Wednesday, September 8, 2010

Early Denver Homes: 2222 Champa

One of my hobbies is collecting early Denver related ephemera such as post cards and pictorial tour booklets. A few years back, I purchased a circa 1890 booklet entitled "Souvenir Album of Denver, Colorado". In it are drawings of numerous buildings around town, including the houses of the prominent citizens of Denver. Most of these houses were in downtown proper or close by. Doing the research on even one house takes a while but here's what I found out about 2222 Champa, the home shown above.

This lovely Second Empire house was the residence of Wolfe Londoner, Mayor of Denver. He was elected in 1889. His detractors immediately accused him of ballot stuffing and corruption. The Rocky Mountain News stated the election to be "the most disgraceful in the history of Denver politics, corrupt as they have been before." This seems to imply that although previous elections were corrupt, this one took the cake. Saloon owners and other unsavory proprietors such as Ed Chase, Soapy Smith and Bat Masterson were said to have perpetuated and encouraged this corrupt behavior. Subsequent investigations led to Mr. Londoner's removal from office in 1891 just before he was to finish his term as mayor. He has been the only mayor to be removed from office.

Wolfe Londoner

One can imagine the mayor riding his carriage over to City Hall at 14th and Larimer. Or perhaps he took the Curtis or Stout streetcar into downtown. His home at 2222 Champa was among many nice homes in the southern reaches of what we now call the "greater" Curtis Park neighborhood. At the turn of the last century, the thought of this area succumbing to the ravages of growing urbanism would have been unthinkable.

But the march of the 20th century radically changed this part of downtown. Today, the lots where the house once stood sit within the city of Denver's planning area known as Arapahoe Square. The area has among the highest concentrations of parking lots in the city. The homes that once stood here were demolished for business uses or parking lots. Only a few original houses remain in this Arapahoe Square area, mostly along adjacent Stout Street...and they are in very sorry shape. For the mayor's lot, Nate's Import Service and the adjacent parking lot now occupy the space, with an address of 2218 Champa. Investigation of the Sanborn Insurance Maps of 1890 indicate that Mayor Londoner had a double lot with the house sitting mostly upon today's parking lot with Nate's Import Service now occupying what was once part of the yard.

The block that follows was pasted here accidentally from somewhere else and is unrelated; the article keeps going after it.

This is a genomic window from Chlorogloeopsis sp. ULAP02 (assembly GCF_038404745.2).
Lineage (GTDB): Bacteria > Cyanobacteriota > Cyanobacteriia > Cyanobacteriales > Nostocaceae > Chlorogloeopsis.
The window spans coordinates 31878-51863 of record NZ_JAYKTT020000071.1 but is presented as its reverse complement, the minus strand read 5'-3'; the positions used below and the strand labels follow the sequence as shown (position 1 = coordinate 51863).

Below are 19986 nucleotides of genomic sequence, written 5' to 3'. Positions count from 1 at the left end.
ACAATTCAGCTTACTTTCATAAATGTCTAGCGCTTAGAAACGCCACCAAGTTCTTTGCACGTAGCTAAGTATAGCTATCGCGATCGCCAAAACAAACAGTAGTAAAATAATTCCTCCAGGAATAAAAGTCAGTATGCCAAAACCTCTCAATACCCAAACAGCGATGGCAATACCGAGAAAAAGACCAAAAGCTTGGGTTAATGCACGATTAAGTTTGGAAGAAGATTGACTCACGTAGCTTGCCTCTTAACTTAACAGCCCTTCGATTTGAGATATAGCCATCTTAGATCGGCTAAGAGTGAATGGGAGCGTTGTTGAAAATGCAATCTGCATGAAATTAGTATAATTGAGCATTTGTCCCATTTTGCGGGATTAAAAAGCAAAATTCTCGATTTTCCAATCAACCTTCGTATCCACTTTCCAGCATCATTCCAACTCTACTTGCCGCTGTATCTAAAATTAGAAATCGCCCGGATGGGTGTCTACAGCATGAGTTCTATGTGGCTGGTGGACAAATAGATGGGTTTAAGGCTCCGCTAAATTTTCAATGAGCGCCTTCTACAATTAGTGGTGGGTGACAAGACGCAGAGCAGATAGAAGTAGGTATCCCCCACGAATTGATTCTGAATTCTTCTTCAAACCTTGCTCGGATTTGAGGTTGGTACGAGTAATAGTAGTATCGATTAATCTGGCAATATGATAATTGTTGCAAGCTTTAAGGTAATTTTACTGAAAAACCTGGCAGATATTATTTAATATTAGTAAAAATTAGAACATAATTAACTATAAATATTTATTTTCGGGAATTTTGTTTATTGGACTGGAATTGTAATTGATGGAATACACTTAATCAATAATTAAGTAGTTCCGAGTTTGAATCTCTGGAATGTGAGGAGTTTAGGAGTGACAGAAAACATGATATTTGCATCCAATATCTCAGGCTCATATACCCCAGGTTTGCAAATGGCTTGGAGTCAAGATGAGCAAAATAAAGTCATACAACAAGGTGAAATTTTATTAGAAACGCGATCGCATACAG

Mayor Londoner's home was demolished in 1940. Records and newspaper evidence indicate the home was constructed in 1878. The area near the home had begun a long decline after the Broadway road extension was put through in 1909. This endeavor sliced through the whole neighborhood and resulted in numerous demolitions. Even prior to that, the area's residential character was called into question as the house on the corner was replaced in 1904 by the Moratto Block (a building which remains).

The Londoner Home May 1, 1909
From the Denver Republican p. 12. The article talked about the declining property values caused by the extension of Broadway through the neighborhood, less than a block from Londoner's home.

These two clips come from the Denver Post, April 2, 1940

Pictures from the modern era in the 2200 block of Champa follow below:

The Moratto Block is the building that sits on the corner. For many years during the middle 20th century to circa 2000, various bohemian coffee shops occupied its walls, including Muddy's Java Cafe. Nate's Import Service is the building north of the Moratto Block.

This parking lot and Nate's Import Service, 2218 Champa, sit on the site of the former Londoner Mansion and yard. In the rear of the photo, you can view the back of one of the few remnant homes on this area south of Park Avenue. That home faces Stout Street.

Nate's was built in 1935 as an auto service garage. Its footprint encroached well into the yard of the former Londoner Mansion, leading to the home's demolition in 1940 as the residential character of this portion of Denver began to change more dramatically.

A front view of Nate's, 2218 Champa.

A close-up of Nate's with the Moratto Block in the rear.

Seeing this type of urban change over time is but one example of the amazing diversity and plethora of housing that once existed all the way from 1st Street up to 44th Street in what we now call downtown Denver. All of the housing in the current Central Business District is long gone except for the Curry-Chucovich-Gerash House at 1439 Court Place. Between 20th and 23rd Streets (Park Ave), very little housing remains. This is what makes all of the homes that make up the Curtis Park Historic District so miraculous. These old homes survived to the present day. Places like the Londoner home though are not among the survivors. Many other amazing architectural wonders were also lost. This bit of research on one such home offers a window into this lost past.

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